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Another Collapsed AU Bank, Post-Pandemic — Volt’s CEO ‘Gutted’

By Will Ellis
Last Updated on June 5, 2023

Volt’s CEO speaks out as it announces operational ceasing this week — 6000 customers will be impacted, 140 employees losing their jobs in the latest post-pandemic hit to the AU banking sector.

The CEO of an Australian bank, which will no longer be operational this week, says he is “gutted”. 

According to reports on Thursday, a digital bank by the name of neobank will close its doors permanently as 140 staff are left jobless and 6000 customers hit.

The bank has asked its 6000 customers to withdraw their cognitive $100 million AUD of deposits before the bank begins its process of closing accounts from early next week.

North Sydney Company

The virtual company, which had brick-and-mortar offices in North Sydney, also says it will return its licence to operate as a bank to the regulators from Wednesday.

Volt is made up of eight board-members — members include a previous HSBC Bradley executive Graham Bradley Volt — passed a vote to close down the firm because it was unable to raise enough capital to carry out operations for mortgage-issuing .

In an interview with BankingDay, Volt CEO and founder Steve Weston stated he was gutted that his customers and staff would be impacted, as they had been supporting the business. Nonetheless, banks are not able to function without capital; he compared this to an engine not being able to start without petrol.

Track-record and questions

Volt has been around since 2017 was actually the first start-up that successfully gained one of the new provisioned banking licences in the beginning of 2019, which was prevented once the Australian government decided to boost competition in that industry.

Seeing the front-runner fall into oblivion raises questions. Weston himself said that he believes Australia still needs to enhance the amount of competition as in that sector. The company reportedly has the technology and capability, not the petrol needed to get the engine going.

The current market, which is seeing inflation and a lasting recession that the Brits had been calling ‘stagflation’, current market in Australia was not supposedly able to provide the liquid capital for more competition and scaling up.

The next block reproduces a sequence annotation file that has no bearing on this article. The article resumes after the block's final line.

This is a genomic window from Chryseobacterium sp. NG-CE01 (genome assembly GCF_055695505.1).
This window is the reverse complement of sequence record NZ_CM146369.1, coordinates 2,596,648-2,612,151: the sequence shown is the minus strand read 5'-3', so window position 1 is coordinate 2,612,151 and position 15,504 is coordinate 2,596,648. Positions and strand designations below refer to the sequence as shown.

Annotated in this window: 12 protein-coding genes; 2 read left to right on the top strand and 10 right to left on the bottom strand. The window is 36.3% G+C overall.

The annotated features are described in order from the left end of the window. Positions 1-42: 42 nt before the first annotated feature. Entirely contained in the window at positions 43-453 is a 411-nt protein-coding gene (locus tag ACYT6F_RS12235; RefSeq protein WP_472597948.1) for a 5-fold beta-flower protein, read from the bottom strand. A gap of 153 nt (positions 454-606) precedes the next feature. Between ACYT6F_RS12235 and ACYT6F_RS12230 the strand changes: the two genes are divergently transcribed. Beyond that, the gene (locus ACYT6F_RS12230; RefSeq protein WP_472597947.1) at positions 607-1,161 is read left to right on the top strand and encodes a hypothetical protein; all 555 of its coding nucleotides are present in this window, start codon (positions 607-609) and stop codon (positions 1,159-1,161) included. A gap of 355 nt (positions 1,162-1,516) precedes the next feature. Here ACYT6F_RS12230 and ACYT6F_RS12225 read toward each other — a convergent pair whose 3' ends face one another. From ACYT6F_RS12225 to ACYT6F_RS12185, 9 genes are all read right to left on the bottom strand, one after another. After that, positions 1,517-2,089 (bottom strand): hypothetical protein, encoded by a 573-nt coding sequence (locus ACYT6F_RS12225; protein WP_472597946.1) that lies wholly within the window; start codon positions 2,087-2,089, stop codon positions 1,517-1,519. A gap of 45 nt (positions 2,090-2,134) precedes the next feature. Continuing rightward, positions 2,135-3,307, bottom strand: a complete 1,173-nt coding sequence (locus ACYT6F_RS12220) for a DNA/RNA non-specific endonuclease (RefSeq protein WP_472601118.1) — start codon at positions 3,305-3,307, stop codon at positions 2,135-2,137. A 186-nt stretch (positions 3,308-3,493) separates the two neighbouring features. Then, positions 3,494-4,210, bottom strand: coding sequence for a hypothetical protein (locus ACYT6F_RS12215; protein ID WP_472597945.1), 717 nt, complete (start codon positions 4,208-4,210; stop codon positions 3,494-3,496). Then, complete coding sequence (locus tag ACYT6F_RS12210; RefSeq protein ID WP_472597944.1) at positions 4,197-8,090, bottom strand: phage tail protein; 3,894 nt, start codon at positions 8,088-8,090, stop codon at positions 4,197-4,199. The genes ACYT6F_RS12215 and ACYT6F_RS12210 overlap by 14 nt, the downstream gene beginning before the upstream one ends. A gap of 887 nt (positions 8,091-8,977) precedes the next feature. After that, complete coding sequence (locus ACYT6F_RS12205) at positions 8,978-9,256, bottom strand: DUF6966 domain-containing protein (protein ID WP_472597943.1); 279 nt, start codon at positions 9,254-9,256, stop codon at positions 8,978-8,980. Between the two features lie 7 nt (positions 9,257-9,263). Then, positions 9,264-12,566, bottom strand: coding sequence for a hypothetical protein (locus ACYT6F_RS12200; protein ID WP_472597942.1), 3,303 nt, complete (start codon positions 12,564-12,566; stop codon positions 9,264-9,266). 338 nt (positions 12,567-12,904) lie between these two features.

Volt wanted to raise $200 million, but with the pandemic and tense global climate, these efforts were thwarted. This compares with previous funding rounds, where it was able to successfully raise to version $212 million during seven rounds of funding.

What to Do Next

If you are a Volt customer, you will notice that most of the website has been shut down, other than a statement answering a series of questions.

It emphasises that the company has not gone bankrupt — they have enough funds to return the money of their customers, as well as to expediently transfer money to a different bank account. To this purpose, Volt has heightened its transfer limits to $250,000.

This process is being closely overseen by Australia’s finance prudence regulator, a PRA, to make sure that funds are correctly and quickly returned to customers. That link above should answer all of your questions in terms of being reimbursed in an orderly manner.


Volt’s demise is not a one-of-a-kind. In fact, they will add to a long list of firms who have perished recently post-pandemic as the world sees what tension and inflation, as well as supply-chain crushes.

Australia’s government stability packages have no longer been able to withstand financial pressures on Australia’s companies. Indeed, one of neobank’s rivals, Xinja, was also forced to shut down at the end of 2020.

Xinja had to close its transaction and savings offerings, citing the pandemic as crushing its ability to bring in new investment for those operations.

Added to that — another start-up named Send had a mission of delivering groceries in under 10 minutes for Sydney and Melbourne was forced to go into liquidation at the end of May. This left more than 300 jobs threatened in the company eight through a staggering $11 million in only two quarters.

Furthermore, a baker’s dozen of construction companies will also force the shutdown in 2022, big names included industry titan Probuild and Condey on the Gold Coast.

And this is only the surface of the problem. The wider list is constantly growing as many other large firms are collapsing, names that include Hobart, ABD group, next, Pindan, Home Innovation Builders, Inside Our Construction, Pivotal Homes, Dyldam Developments, and more.

The latest giant company that seems to be on the brink of collapse is the Melbourne based company involved in building, Snowdon Development Pty Ltd… Staff have reportedly not yet received any superannuation for the last two quarters — and reportedly loans are outstanding measuring in the millions with building projects being suspended for more than a year.

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